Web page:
I’m always working.  And my job more or less defines who I am….at least in the Visalia community.”

CC: Working in Minor League Baseball requires long hours and many sacrifices. How have you been able to attain a work-life balance? What have been your biggest challenges?

“I have definitely had to learn this the hard way.  I am an admitted workaholic.  As I mentioned before, I live to make things better.  That’s what fuels me.  When I first moved to Visalia, the list of “things to make better” was endless.  So I dove in to help in any way that I could.

I can honestly say now, 10 years later, that that list is now down to just a few items.  Thankfully, it was at this time when I had a major “life moment” (met my now-husband, and had our son).  To attain a manageable balance is now a possibility, whereas five or six years ago, it simply wasn’t an option.

My only sister is 14 years younger than I am and just graduated from high school.  I was only able to watch her play softball three times in 13 years.  I had my son at age 32, and I was back to work in four days.  There are plenty of sacrifices, but if those who surround you are supportive of what you do, then that makes the regrets a little easier to swallow.

My biggest challenge has always been saying ‘no’.  When I feel like I can help a situation, organization, or an area in our operation, I can’t help but take on the challenge.  That’s just how I’m wired.  But nearly anyone in a similar position as myself also struggles with the same thing.

I have developed two key ways of helping myself to breathe:

  1. Get out of town, with no cell service. This still gives you anxiety, but at least you can’t do anything about it, so it’s a little easier to disconnect for a day or two.
  2. If I can’t get out of town, I’ll schedule a coffee or lunch with a business friend who struggles with the same balance issues that I do, and we help each other draw the line. I surround myself with positive and supportive people, who also help offer a perspective that I don’t always see.  That hour together is always refreshing and helps keep a good eye on what really matters.”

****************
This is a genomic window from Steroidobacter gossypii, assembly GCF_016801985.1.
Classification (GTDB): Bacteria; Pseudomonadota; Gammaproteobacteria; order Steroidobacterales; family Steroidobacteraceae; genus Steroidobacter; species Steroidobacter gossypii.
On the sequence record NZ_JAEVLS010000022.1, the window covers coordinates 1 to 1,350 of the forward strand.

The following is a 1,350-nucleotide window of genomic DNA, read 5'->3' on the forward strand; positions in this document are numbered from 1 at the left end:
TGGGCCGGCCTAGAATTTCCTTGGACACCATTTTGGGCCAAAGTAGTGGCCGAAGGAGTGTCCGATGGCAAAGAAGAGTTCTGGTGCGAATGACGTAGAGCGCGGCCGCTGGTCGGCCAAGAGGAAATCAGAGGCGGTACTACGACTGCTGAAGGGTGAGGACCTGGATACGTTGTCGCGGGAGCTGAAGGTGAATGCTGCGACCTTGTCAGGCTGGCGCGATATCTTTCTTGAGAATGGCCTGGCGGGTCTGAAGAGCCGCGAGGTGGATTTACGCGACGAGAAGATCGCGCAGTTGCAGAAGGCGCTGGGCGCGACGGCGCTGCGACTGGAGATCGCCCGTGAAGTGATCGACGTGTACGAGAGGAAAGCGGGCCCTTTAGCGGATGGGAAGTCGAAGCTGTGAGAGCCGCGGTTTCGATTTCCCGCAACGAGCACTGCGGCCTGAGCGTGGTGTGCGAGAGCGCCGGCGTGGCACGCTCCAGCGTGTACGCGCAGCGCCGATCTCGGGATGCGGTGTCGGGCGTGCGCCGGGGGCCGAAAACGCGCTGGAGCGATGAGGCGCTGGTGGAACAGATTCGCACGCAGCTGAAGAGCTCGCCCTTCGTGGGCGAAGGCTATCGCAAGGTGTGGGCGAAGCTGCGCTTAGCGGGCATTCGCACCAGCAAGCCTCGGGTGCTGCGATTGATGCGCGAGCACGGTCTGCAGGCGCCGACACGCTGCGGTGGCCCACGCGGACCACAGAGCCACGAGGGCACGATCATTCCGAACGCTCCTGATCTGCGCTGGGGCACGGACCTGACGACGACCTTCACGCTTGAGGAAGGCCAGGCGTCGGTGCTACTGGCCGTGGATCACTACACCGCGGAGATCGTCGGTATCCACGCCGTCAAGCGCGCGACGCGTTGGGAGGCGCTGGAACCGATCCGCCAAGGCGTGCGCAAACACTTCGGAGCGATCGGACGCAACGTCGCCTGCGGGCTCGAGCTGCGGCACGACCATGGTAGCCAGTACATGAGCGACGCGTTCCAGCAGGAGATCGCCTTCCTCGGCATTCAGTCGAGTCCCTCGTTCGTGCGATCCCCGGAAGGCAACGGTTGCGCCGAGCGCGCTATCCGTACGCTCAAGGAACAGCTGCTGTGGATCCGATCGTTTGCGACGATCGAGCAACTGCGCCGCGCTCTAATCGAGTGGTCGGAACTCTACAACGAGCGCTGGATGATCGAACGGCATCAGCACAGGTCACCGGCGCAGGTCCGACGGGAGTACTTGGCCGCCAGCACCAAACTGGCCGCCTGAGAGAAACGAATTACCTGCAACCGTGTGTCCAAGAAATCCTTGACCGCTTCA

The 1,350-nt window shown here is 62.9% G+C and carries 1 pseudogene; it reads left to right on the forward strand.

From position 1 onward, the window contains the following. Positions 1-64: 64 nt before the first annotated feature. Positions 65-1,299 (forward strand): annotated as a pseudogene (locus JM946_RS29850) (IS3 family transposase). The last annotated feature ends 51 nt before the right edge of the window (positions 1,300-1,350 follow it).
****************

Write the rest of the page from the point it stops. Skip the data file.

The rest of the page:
CC: In your career with the Rawhide, you’ve been involved in the rebranding process. What was the process like and how has it improved the ball club’s relationship with its fans?

“What a cool thing to be a part of.  I have always felt so privileged to have been a part of that process because I know how rare it is.  I was very new to the organization, so I relied on our ownership’s vision of what they wanted to see the brand become.  That short list included: masculine name that players could be proud to wear, something that represented the community’s agriculture industry and country roots, be a unique name that was not duplicated in the sports industry already, and something that could help us bring a personality to life.

I helped organize several focus groups and tracked all of that data, sat in on countless conference calls with the designer making tweaks and changes until everything was perfect, and assisted with the implementation of the new brand across the board – website, merchandise, promotional materials, email signatures, business cards, uniforms, and the list goes on.